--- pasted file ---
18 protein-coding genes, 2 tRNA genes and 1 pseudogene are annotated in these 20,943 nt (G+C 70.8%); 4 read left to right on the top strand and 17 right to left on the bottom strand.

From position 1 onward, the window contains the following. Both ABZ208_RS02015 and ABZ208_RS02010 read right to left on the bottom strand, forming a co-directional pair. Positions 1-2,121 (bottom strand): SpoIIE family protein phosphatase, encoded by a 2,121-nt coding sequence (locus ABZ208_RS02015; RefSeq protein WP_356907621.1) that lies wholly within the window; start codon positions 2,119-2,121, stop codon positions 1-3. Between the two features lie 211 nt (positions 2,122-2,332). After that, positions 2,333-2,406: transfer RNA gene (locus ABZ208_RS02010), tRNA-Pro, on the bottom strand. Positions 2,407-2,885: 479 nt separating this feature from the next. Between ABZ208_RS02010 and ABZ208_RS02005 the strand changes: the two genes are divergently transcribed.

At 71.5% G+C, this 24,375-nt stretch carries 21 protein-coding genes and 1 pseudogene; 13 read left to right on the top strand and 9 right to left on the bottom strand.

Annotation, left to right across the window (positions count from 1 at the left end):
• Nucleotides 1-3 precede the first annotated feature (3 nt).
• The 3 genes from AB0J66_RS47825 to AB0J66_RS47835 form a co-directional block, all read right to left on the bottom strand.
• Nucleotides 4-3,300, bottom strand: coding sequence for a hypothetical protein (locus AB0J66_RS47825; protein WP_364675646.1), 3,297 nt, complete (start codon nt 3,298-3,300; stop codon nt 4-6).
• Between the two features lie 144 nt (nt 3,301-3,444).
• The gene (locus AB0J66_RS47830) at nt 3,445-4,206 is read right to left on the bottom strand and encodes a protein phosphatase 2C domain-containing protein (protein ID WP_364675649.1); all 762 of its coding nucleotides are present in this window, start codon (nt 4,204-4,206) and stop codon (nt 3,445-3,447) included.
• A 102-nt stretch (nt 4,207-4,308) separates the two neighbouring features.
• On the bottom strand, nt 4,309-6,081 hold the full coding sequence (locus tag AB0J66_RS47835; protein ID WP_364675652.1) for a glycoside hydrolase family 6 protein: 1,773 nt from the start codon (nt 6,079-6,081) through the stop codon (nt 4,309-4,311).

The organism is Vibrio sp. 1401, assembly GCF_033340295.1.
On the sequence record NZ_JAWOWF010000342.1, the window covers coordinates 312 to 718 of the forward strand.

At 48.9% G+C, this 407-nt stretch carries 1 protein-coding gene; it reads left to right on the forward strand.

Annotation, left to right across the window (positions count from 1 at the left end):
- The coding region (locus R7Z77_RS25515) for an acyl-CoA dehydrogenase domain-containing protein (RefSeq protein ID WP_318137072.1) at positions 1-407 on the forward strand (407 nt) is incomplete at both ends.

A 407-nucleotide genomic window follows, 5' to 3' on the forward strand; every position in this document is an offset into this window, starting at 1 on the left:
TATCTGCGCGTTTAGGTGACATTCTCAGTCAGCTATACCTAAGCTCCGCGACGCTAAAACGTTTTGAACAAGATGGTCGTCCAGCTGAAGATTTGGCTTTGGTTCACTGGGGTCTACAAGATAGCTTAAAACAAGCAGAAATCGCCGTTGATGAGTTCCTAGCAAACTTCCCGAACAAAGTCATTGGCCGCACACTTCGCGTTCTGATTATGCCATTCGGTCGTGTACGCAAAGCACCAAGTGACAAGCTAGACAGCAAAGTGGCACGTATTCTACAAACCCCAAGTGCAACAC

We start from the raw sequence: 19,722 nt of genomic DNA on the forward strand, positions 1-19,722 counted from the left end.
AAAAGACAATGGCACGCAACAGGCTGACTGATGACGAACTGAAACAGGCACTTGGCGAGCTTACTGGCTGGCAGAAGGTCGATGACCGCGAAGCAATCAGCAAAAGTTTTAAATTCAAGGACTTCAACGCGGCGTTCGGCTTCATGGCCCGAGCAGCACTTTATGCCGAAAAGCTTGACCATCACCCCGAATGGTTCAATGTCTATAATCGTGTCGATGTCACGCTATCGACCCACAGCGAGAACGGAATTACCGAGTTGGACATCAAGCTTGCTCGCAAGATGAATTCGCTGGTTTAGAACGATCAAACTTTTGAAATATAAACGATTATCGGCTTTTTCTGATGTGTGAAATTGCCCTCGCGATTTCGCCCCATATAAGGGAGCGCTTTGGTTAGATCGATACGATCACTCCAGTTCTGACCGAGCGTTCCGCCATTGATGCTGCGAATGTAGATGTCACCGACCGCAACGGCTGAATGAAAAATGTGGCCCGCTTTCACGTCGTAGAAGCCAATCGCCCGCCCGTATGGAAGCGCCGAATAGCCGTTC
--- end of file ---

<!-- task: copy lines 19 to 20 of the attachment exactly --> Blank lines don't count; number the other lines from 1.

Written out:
We start from the raw sequence: 19,722 nt of genomic DNA on the forward strand, positions 1-19,722 counted from the left end.
AAAAGACAATGGCACGCAACAGGCTGACTGATGACGAACTGAAACAGGCACTTGGCGAGCTTACTGGCTGGCAGAAGGTCGATGACCGCGAAGCAATCAGCAAAAGTTTTAAATTCAAGGACTTCAACGCGGCGTTCGGCTTCATGGCCCGAGCAGCACTTTATGCCGAAAAGCTTGACCATCACCCCGAATGGTTCAATGTCTATAATCGTGTCGATGTCACGCTATCGACCCACAGCGAGAACGGAATTACCGAGTTGGACATCAAGCTTGCTCGCAAGATGAATTCGCTGGTTTAGAACGATCAAACTTTTGAAATATAAACGATTATCGGCTTTTTCTGATGTGTGAAATTGCCCTCGCGATTTCGCCCCATATAAGGGAGCGCTTTGGTTAGATCGATACGATCACTCCAGTTCTGACCGAGCGTTCCGCCATTGATGCTGCGAATGTAGATGTCACCGACCGCAACGGCTGAATGAAAAATGTGGCCCGCTTTCACGTCGTAGAAGCCAATCGCCCGCCCGTATGGAAGCGCCGAATAGCCGTTC